Visit the Working in Canada page for information about applying for a Social Insurance Number (SIN), finding a job and filing an income tax return.
At UVic, the academic year is divided into a summer session and a winter session:
|March||June||May - August||September - December||January - April|
|Registration for summer session courses begins.||Registration for fall term and spring term courses begins.||summer session||winter session|
|UVic offers a four-month term as well as condensed, shorter terms with various start and end dates.||UVic offers a four-month fall term.||UVic offers a four-month spring term.|
You must have a NetLink ID to register for courses at UVic.
It is also important to create an email address using your NetLink ID so that you receive important messages from UVic. Important messages will include notifications about your registration date and time and your movement on waitlists.
All eligible students will be sent a message to their UVic email address when their registration date and time has been assigned. If you do not yet have a UVic email account, use your NetLink ID to create one.
You can also check your registration status using UVic My Page in the Student Services section under the Registration tab.
TIP: It is very important to register for courses as soon as you are eligible. Most courses fill up quickly so students who register after their assigned registration date and time will have fewer options.
Seek academic advice early and often, and refer to the list of terms used at UVic for help understanding our academic vocabulary.
Visit the UVic timetable to see upcoming course availability.
Graduate degree program students: Consult the UVic Calendar for program requirements. When you have questions about course selection and program planning, contact the graduate adviser or graduate secretary in your academic unit.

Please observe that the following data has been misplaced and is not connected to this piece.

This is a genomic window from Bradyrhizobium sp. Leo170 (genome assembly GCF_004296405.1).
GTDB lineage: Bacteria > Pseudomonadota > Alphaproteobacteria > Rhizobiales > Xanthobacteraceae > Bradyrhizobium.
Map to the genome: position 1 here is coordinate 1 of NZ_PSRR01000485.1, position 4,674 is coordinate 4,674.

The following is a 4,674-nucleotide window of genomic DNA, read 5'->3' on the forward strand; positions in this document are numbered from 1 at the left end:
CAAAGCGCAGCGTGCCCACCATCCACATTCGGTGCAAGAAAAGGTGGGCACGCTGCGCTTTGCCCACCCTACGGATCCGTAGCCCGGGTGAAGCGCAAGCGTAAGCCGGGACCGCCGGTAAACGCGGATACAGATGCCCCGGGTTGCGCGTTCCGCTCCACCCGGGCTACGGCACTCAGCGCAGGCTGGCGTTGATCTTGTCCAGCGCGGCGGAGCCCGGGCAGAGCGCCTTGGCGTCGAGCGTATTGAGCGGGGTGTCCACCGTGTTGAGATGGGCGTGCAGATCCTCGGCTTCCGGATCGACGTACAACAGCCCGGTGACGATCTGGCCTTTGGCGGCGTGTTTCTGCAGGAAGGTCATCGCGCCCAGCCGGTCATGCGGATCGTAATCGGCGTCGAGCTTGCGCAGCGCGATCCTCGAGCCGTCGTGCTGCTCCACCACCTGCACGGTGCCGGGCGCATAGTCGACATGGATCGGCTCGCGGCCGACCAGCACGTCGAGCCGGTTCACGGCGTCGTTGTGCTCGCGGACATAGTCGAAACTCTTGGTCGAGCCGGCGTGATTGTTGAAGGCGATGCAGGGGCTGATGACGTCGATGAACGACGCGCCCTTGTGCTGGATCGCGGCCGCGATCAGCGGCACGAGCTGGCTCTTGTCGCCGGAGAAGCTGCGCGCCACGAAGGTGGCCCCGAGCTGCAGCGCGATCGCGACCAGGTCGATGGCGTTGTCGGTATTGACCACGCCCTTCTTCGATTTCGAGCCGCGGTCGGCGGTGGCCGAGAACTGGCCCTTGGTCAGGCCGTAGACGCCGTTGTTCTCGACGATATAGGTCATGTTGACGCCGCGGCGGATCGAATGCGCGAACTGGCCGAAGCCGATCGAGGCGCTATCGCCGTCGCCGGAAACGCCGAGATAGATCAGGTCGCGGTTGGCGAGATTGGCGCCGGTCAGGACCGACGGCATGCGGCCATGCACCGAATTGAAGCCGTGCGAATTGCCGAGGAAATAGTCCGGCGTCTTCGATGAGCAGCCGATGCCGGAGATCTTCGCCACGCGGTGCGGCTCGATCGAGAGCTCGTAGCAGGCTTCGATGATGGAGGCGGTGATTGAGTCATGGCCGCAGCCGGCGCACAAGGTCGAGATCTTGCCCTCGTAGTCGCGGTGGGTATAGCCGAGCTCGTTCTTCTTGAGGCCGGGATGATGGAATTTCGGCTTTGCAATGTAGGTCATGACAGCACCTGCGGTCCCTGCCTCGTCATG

Incoming exchange students: When you have questions about program requirements, contact your home university. When you have questions about course selection at UVic, contact ISS at firstname.lastname@example.org.
Incoming visiting students: When you have questions about program requirements, contact your home university. When you have questions about course selection at UVic, contact ISS at email@example.com.
At UVic, students register for courses by adding and dropping them in UVic My Page.
Review the instructions for course registration prior to your assigned registration date and time.
TIP: Keep important dates and deadlines in mind when adding and dropping courses. Do not assume that your instructor will drop you from a course if you do not attend classes. You are responsible for your own registration.
Full-time status for undergraduate students is defined in the UVic Calendar. This definition applies to undergraduate degree program students, as well as incoming exchange students and incoming visiting students at the undergraduate level.
Full-time status for graduate students is defined in the UVic Calendar. This definition applies to graduate degree program students, as well as incoming exchange students and incoming visiting students at the graduate level.